Our work has focused on designing and testing low-cost strategies for preparing coastal communities to take collective risk management decisions.  It turns out not to be that hard.  In a couple of hours, we can help large numbers of residents attending regularly scheduled meetings of organizations, social clubs, homeowner associations or business groups, to learn what they need to know and see how easy it is to generate informed agreements when people listen to each other and take each other’s views seriously. If this is something you want to your community to do, learn more at the New England Climate Adaption Project, the Science Impact Collaborative, or the Consensus Building Institute. 

Thursday, April 24, 2014

You've Got to Go Slow to Go Fast

[On the occasion of the twentieth anniversary of the Consensus Building Institute, April, 2014]

I don’t like to put things off. I’m for getting everything done as quickly as possible.  And even though I’m trained as a planner, I’ve always been more focused on the present than the future.  So, when we started the Consensus Building Institute (CBI) in 1983, I was committed to moving quickly to launch a not-for-profit organization that would offer mediation and other neutral services in as many locations as possible, as quickly as possible.  We didn’t have a business plan. What I told prospective clients was that we could help them address almost any kind of conflict by (1) talking with all the disputants privately and confidentially, (2) organizing training or other capacity-building activities that would prepare them to engage in joint problem-solving, (3) undertaking background research that might shed light on relevant lessons learned elsewhere, and (4) facilitating face-to-face conversations or problem-solving efforts that could lead to mutually advantageous outcomes.  It took some years for me to realize that people and organizations dealing with difficult conflicts are not inclined to move quickly in new and different ways, even though I was convinced we could be of immediate assistance. Most had no idea about the ways in which professional neutrals can add value.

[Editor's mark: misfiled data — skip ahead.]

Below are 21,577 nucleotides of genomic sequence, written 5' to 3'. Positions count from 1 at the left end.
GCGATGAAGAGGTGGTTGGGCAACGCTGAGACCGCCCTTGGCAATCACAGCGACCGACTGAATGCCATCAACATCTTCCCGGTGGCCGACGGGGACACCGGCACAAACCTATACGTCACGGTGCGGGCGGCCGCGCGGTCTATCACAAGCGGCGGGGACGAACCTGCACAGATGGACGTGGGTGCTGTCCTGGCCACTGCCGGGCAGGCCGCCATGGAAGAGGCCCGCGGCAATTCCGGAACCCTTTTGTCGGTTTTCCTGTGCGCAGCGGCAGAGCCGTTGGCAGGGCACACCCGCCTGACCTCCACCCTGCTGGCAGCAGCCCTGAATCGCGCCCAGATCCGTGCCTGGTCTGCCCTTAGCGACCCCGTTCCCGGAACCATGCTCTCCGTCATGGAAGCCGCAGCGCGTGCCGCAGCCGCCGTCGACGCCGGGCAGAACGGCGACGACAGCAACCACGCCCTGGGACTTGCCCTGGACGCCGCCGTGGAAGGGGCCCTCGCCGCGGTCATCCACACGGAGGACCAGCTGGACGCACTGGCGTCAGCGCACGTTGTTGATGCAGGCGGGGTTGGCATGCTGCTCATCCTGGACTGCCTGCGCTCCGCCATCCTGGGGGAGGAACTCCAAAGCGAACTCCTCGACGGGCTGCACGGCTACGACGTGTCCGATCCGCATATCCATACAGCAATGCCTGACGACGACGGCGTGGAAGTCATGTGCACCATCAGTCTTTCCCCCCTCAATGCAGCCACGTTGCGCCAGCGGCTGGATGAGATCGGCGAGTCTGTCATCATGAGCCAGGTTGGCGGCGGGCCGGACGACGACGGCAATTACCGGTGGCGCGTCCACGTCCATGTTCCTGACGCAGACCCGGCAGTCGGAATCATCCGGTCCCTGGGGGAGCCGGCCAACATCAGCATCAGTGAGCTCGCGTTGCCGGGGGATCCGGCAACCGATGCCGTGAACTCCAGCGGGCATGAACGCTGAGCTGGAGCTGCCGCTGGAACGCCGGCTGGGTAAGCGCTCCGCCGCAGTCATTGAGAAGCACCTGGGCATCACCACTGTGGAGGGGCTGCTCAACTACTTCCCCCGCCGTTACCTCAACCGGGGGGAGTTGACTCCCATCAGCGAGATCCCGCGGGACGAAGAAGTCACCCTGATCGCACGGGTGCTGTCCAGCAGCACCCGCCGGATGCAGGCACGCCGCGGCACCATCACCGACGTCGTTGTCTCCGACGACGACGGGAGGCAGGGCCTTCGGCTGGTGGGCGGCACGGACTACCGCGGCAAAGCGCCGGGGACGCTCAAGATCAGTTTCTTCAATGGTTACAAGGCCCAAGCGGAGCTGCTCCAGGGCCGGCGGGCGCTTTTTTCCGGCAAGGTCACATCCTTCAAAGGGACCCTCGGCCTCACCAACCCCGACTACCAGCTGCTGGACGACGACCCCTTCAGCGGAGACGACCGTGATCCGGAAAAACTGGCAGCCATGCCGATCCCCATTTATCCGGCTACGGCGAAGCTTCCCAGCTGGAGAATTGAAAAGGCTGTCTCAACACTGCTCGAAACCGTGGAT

Twenty years later, CBI operates in a different way.  We now tell potential clients that they must “go slow to go fast” (an argument, by the way, that I eventually introduced in my book Breaking the Impasse in 1987).  Why? Why can’t people, groups and organizations move quickly to deploy consensus-building services or switch from a zero-sum approach to a mutual gains approach to decision-making?  There are three important answers to this question that our first twenty years have taught us.  First, doing things in a new way is likely to seem risky (even if the old way of doing things isn’t working).  Second, no one in a position of power wants to give up control, and many think that the addition of a professional neutral means that someone will be taking over from them.  Third, even if we have identified a champion in an organization, fully committed to consensus building, that individual needs time to bring their organization along.

Doing Things in a New Way Seems Risky

Even though the advantages of consensus building may be clear to us, we need to help clients understand exactly how this new way of working will unfold.  They need to feel confident enough about what we are proposing to explain it to others (who may be skeptical).  Whatever dangers or threats they see, must be addressed, carefully and slowly. We need to get people to understand that consensus building is not just a good idea in theory but that there are ways in practice of minimizing any risks attached to moving in a new direction or doing things in a new way.

People in Power See Mediation As a Threat

People still confuse mediation or consensus building with arbitration. That is, they think neutrals will impose judgments rather than helping the parties reach informed agreements. People in the middle of disputes or conflicts tend to think in win-lose terms.  So, they are unlikely to believe, at the outset, that all-gain solutions are possible.

Consensus building Requires Organizational Not Just
Individual Commitment

Even in the short run, someone who wants to advocate consensus building needs to sell others in their organization on the idea.